Beethoven's first group of string quartets, the six that make up Opus18, were written between 1795 and 1800 and published in Vienna the followingyear. It has been suggested that the novelty of these quartets persuaded Haydnto abandon the quartet on which he was working and not to attempt any others.
Apart from an arrangement of a piano sonata for string quartet, the next groupof such works by Beethoven is the set of three written for the Russianambassador in Vienna, Count Razumovsky. The latter's family owed itsdistinction to the favour shown to two brothers, singers in the Imperial Chapelin St Petersburg, by the Empress Elisabeth Petrovna and by Catherine IIrespectively. Andreas Kyrilovich Razumovsky, fourth son of the younger brother,was born in 1752 and trained as a naval officer, later serving his country as adiplomat. In Vienna he married, in 1788, Elisabeth, Countess Thun, the sisterof the wife of Beethoven's patron and friend Prince Lichnowsky, and in 1792 wasfirst appointed Russian ambassador there, resuming his duties, after a briefinterruption, in 1801. He was rich and extravagant in expenditure, building forhimself a fine residence, destroyed in afire in 1815, and distinguishinghimself as a collector and as a patron of the arts. He played the second violinin quartets and seems to have known Beethoven from the early days of thelatter's arrival in the city.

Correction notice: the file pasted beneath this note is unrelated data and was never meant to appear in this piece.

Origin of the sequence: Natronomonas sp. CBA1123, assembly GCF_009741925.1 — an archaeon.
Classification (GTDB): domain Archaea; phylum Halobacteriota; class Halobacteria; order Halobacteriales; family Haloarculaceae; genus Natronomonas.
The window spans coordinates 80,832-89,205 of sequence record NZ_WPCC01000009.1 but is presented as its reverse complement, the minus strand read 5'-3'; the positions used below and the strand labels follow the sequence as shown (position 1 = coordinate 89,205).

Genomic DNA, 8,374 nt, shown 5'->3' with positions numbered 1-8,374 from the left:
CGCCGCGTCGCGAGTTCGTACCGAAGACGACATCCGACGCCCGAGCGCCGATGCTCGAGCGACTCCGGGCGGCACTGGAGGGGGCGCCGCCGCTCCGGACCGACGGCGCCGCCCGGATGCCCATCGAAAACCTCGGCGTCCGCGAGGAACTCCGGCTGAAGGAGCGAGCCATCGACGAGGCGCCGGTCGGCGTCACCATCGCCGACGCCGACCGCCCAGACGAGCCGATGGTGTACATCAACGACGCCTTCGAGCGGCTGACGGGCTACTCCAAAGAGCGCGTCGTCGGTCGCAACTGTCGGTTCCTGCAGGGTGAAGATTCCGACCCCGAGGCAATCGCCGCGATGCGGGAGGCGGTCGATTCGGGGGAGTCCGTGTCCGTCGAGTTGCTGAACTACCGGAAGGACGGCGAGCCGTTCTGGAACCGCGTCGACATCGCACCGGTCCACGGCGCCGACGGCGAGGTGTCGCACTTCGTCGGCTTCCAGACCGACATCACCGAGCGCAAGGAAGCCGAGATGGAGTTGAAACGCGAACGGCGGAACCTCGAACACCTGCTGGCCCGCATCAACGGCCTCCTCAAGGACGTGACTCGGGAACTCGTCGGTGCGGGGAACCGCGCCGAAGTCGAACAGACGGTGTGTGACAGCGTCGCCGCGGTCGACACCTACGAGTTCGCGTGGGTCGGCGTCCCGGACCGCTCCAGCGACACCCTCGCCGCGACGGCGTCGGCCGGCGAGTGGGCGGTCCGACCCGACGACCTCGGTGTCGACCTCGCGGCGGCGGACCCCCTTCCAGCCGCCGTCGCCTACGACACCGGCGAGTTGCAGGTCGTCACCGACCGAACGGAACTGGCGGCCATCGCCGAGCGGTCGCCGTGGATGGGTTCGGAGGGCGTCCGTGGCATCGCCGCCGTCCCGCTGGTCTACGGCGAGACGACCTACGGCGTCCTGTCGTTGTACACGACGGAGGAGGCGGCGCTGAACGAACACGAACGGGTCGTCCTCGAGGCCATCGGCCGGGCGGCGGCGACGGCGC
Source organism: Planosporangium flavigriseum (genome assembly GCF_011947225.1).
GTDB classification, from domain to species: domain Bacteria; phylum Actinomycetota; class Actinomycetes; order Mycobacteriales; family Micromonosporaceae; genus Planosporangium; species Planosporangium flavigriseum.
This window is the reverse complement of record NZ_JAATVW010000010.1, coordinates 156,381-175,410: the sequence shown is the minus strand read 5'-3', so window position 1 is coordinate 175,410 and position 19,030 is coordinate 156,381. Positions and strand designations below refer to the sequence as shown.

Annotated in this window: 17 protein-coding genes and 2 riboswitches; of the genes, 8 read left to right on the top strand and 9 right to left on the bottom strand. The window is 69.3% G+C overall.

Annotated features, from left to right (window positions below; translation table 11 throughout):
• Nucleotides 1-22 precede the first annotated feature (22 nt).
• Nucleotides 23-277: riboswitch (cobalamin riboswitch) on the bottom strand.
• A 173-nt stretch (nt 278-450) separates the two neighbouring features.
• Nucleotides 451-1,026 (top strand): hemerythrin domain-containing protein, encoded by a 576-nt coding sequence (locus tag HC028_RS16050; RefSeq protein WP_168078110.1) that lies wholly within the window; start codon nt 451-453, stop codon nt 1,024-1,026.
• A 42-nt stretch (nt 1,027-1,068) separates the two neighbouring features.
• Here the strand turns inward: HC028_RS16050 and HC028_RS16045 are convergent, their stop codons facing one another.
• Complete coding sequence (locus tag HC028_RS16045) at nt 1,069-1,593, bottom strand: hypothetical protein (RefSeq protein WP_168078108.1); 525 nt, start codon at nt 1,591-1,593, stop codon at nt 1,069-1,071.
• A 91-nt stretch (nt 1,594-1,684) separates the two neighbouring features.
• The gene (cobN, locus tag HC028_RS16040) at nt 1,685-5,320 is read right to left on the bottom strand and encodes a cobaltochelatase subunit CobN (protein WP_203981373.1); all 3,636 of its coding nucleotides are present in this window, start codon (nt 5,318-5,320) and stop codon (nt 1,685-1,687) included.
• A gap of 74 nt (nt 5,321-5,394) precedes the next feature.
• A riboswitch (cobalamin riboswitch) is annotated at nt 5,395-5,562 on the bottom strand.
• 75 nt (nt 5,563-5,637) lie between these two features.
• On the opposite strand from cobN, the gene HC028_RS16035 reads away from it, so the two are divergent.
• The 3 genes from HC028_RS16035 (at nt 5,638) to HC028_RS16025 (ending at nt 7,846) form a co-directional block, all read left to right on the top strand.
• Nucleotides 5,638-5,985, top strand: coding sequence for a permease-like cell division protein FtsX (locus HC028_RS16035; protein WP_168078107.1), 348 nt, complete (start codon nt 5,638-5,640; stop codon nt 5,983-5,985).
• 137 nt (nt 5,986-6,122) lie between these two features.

The Razumovsky Quartets, Opus 59, were first performed under theviolinist Ignaz Schuppanzigh, with whom Beethoven may have had lessons and withwhom he was certainly on friendly terms. Schuppanzigh later, from 1808, ledCount Razumovsky's own quartet. The new quartets were each to have had aRussian theme, but this provision was not completely carried out. The workswere received with amazement, even at times amusement, by those who first heardthem, finding here a further example of Beethoven's music-madness. The quartetsare certainly unexpected, in contemporary terms, and certainly very much longerand more demanding than any audience at the time might have expected, howeverfamiliar the idiom may now sound.>